It’s amazing how easily I am influenced by everything around me. The words I read shape the way I think and reason. The relationships I see in movies and TV shows shape the expectations I have for my own relationships in real life. The music I listen to influences my mood and emotions. The images I see portrayed in the media influence the way I think about myself and those around me. This fact scares me.
It is unnerving to admit that you don’t have full control over your thoughts, ideas and actions. It seems cowardly and weak to admit that you are one of those people who fall victim to marketing hype. But the truth of the matter is that we are all one of those people.
Whether we like to admit it or not – it is a part of the 21st century human condition that we are influenced to act (contrary to what we might have done otherwise) by the myriad of stimuli that get thrown at us every single day.
There are of course ways to improve in this regard. The first step is merely being conscious of this human instinct and in so doing you can immediately make serious progress – by watching that impulse appear and then letting it go, like a cloud floating across a blue sky. For the stronger among us, self-discipline is another trait that can be cultivated and utilised to steer clear of the shiny new objects. Easy to say, hard to do – of course.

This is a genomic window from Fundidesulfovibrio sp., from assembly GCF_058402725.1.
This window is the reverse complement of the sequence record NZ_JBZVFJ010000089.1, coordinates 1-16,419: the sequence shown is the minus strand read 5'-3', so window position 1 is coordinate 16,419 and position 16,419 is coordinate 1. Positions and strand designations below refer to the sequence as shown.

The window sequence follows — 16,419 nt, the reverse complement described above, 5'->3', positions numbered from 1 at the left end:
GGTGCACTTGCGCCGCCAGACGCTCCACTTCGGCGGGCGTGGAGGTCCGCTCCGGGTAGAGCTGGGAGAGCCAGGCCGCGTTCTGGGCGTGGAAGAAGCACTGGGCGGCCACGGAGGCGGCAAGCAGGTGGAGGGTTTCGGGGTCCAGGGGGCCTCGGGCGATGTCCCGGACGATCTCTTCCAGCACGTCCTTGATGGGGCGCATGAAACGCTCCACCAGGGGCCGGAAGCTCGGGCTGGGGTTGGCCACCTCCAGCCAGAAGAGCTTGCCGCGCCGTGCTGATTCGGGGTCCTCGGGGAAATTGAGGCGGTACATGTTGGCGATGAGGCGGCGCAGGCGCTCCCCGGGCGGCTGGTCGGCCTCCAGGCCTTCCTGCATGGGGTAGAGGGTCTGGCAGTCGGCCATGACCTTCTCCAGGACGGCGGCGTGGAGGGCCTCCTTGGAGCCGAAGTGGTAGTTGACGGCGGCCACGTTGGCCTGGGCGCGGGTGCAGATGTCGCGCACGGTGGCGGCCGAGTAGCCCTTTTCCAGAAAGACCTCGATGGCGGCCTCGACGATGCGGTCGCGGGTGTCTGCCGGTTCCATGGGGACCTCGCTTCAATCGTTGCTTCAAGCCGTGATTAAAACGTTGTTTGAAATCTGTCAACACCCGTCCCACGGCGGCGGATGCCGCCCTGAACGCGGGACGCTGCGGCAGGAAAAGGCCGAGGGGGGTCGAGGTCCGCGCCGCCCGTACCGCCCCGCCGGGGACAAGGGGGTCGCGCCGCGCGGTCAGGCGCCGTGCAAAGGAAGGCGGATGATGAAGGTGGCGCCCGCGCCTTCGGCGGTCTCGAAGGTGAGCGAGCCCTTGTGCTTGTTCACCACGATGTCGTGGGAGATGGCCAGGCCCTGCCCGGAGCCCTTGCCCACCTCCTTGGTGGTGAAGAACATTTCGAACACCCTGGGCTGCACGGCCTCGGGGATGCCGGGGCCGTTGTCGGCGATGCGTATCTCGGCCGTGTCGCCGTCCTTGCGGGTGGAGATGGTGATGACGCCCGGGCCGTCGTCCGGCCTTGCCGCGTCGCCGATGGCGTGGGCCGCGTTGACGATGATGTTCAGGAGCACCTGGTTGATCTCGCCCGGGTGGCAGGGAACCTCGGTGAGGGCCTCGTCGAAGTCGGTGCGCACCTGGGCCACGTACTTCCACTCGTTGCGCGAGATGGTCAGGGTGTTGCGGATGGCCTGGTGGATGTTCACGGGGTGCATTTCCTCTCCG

All of these are great tips and worth looking into – but this is a double edged sword.
To be easily influenced is not inherently bad or good. The influence is merely a tool that can be used both ways. If being influenced results in you changing your actions – then it follows that good influences that make you into a better person are worth chasing.
It is hard to make positive changes in your life. The habits that sit with you today define who you are and it is a tremendously difficult endeavour to change those habits. You have that epiphany when you decide that you need to make a change and you seek out the thousands of articles existing on the internet right now that show you the exact five steps needed to break that bad habit that has been plaguing you. You can read all of those and agree with every single one. The articles can fill you with energy and motivation – but the action needed to make that change is where most fail. The epiphany is long since forgotten and the daily slog of changing a particular habit while also keeping all our other balls up in the air saps our energy and willpower. We get caught up in the trap of being busy and we slowly roll down the slippery slope towards where you started. It can feel like you are swimming upstream against the tide.
Influence is that tide.
If you can craft positive influences and let them take control – you begin to swim with the tide, as opposed to against it. You can use that human condition for your own benefit. You can force yourself to get better by riding that tide.
There is a quote liberally thrown around in self-development that goes like this:
“You are the average of the five people you spend the most time with.” – Jim Rohn